Begging the Question / Circular Reasoning

Explanation

An argument is circular if its conclusion is among its premises, if it assumes (either explicitly or not) what it is trying to prove. Such arguments are said to beg the question. A circular argument fails as a proof because it will only be judged to be sound by those who already accept its conclusion.

Anyone who rejects the argument’s conclusion should also reject at least one of its premises (the one that is the same as its conclusion), and so should reject the argument as a whole. Anyone who accepts all of the argument’s premises already accepts the argument’s conclusion, so can’t be said to have been persuaded by the argument. In neither case, then, will the argument be successful.


The Nizkor Project Fallacy: Begging the Question
Last edited by mtbturtle on December 4th, 2014, 4:39 pm, edited 5 times in total.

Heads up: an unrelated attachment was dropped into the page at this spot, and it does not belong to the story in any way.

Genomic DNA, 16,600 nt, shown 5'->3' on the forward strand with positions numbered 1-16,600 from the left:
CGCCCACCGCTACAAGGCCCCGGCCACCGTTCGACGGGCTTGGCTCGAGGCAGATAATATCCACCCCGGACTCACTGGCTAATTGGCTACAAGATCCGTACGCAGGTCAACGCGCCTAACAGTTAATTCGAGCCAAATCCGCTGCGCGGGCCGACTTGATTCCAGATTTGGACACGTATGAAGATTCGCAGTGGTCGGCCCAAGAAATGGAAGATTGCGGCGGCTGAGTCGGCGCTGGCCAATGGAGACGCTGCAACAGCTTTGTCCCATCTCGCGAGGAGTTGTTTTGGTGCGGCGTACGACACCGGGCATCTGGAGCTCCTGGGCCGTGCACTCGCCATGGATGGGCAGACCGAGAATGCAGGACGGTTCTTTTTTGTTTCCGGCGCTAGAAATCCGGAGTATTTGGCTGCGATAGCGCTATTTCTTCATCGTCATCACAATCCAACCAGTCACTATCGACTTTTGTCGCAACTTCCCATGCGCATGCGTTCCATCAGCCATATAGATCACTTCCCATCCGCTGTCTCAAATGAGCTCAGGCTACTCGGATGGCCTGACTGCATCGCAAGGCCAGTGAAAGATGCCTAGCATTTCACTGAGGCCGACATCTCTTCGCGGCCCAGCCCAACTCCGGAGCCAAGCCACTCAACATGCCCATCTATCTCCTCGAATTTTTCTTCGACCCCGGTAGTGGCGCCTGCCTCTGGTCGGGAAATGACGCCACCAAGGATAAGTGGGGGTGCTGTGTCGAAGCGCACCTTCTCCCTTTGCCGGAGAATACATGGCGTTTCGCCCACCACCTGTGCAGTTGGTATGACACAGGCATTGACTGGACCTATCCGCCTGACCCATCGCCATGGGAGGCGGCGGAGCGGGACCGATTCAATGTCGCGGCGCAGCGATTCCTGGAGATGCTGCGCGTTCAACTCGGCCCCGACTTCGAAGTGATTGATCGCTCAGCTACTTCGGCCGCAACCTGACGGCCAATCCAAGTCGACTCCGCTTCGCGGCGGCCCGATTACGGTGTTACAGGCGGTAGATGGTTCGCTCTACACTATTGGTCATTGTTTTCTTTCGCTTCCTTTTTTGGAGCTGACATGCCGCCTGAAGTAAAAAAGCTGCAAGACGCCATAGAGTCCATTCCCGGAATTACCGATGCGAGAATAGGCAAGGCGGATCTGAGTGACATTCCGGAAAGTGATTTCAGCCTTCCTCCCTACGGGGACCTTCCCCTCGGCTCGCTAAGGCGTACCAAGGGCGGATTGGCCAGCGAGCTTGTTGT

Reason: added reference
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Re: Begging the Question

Postby DragonFly on January 25th, 2013, 8:32 pm 

Begging the question answers nothing, but only then makes for a larger question, often one beyond repair, and so it is a step backward only.
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Re: Begging the Question

Postby Obvious Leo on January 25th, 2013, 9:07 pm 

An important clarification of how a rational argument is required to proceed. Thank you mb.

There is also the matter of "begging the answer", a subject seldom spoken of in its requisite context.
For example, if I refute proposition X because of arguments A,B,C and D then you, as a supporter of proposition X, may not say that according to the protocols of proposition X, your arguments A,B,C and D are invalid. If you can't reach for Y or Z, then you're busted.

Regards Leo
Obvious Leo
 


Re: Begging the Question - Circular Reasoning

Postby David Henry7 on November 26th, 2014, 5:25 am 

My friends from the religious section of the forums need to become acutely aware of this impediment.
David Henry7